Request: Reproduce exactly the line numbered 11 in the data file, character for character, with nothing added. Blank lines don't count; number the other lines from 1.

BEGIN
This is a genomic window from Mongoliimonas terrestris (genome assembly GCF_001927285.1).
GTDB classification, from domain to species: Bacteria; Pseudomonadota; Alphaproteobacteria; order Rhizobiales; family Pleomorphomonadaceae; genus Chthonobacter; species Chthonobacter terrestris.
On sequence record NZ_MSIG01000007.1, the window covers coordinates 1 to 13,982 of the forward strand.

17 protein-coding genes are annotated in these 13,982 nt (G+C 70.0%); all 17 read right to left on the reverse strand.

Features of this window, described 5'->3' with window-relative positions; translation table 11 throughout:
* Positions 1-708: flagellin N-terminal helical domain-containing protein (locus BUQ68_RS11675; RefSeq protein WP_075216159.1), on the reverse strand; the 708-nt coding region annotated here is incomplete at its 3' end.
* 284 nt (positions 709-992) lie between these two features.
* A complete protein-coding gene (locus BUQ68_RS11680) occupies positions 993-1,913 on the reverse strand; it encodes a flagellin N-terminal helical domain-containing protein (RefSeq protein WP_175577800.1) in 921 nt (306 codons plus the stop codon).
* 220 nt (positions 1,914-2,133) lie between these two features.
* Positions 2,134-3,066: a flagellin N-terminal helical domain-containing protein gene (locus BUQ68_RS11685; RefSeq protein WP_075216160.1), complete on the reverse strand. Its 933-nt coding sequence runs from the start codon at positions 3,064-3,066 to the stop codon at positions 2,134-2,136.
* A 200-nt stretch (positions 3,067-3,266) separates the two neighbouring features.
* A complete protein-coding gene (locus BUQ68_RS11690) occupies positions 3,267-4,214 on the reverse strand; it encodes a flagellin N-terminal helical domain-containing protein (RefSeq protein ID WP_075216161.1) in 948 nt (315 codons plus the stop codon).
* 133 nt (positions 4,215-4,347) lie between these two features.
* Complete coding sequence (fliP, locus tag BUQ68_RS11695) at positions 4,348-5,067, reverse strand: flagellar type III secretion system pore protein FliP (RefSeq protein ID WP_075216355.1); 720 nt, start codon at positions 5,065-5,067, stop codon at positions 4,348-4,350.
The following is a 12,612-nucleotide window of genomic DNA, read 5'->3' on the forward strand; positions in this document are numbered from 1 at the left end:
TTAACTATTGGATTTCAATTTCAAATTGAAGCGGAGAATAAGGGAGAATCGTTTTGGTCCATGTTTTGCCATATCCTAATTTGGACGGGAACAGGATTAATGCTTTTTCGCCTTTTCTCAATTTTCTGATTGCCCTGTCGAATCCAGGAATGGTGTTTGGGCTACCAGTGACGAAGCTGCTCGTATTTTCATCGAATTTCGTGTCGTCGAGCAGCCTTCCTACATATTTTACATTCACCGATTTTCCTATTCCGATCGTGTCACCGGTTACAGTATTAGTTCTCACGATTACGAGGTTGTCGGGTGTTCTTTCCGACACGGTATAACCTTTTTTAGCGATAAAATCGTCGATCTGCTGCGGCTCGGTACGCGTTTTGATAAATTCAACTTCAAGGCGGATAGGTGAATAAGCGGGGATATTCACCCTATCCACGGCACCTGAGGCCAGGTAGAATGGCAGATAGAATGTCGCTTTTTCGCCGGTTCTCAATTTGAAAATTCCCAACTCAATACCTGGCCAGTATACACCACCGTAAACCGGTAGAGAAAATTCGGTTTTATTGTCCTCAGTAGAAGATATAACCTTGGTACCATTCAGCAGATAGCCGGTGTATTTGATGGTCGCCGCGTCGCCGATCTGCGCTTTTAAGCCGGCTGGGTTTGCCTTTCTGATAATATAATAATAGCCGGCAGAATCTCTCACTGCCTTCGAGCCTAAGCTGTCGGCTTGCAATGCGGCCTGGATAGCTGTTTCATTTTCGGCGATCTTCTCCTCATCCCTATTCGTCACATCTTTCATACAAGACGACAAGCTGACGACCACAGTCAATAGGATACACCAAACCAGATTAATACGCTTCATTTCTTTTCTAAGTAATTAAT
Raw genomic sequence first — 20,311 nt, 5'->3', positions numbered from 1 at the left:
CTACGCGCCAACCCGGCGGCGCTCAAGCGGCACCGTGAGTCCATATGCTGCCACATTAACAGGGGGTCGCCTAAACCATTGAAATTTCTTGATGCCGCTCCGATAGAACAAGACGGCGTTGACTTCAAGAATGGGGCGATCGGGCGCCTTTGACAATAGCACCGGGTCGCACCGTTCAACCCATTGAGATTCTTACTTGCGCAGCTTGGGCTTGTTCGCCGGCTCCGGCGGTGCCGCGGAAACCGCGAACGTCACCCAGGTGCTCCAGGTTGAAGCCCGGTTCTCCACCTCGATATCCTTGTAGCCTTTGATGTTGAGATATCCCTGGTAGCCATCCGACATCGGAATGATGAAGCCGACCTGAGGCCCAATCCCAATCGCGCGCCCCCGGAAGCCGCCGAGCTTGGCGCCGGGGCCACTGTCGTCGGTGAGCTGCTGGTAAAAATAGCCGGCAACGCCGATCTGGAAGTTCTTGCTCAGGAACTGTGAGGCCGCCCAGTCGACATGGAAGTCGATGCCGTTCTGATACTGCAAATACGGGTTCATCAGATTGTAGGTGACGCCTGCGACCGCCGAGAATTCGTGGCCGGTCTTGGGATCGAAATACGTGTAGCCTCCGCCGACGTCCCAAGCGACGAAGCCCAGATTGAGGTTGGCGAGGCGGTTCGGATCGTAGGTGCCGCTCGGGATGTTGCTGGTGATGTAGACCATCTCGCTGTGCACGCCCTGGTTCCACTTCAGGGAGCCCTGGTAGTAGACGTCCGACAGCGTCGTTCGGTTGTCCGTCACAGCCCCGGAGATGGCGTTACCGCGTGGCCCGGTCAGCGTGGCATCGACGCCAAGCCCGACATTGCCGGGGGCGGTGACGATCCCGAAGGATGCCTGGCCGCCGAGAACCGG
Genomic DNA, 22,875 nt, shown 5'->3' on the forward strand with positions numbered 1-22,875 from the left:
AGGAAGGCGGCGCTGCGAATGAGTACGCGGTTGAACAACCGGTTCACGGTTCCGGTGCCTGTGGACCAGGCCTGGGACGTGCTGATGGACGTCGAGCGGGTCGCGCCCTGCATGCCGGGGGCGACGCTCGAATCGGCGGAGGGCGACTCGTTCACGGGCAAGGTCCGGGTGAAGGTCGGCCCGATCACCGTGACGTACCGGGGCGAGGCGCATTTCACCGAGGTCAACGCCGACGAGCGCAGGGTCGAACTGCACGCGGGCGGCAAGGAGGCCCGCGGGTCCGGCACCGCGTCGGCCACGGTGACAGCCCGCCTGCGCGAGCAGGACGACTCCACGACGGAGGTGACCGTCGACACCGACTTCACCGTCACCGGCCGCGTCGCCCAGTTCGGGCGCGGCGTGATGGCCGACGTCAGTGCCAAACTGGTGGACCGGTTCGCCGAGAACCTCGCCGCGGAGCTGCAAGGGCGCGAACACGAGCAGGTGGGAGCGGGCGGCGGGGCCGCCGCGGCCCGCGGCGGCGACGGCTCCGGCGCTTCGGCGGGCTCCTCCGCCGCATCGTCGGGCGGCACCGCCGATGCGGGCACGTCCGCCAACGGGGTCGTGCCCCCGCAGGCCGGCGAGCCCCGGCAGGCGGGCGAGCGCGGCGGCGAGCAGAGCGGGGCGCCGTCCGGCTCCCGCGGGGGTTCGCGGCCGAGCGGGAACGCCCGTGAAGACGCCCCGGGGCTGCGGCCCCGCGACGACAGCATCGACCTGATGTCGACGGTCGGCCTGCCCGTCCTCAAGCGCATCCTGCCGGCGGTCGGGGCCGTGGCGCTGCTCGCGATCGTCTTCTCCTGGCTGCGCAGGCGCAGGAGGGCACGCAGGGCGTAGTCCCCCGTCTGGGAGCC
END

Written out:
* A 200-nt stretch (positions 3,067-3,266) separates the two neighbouring features.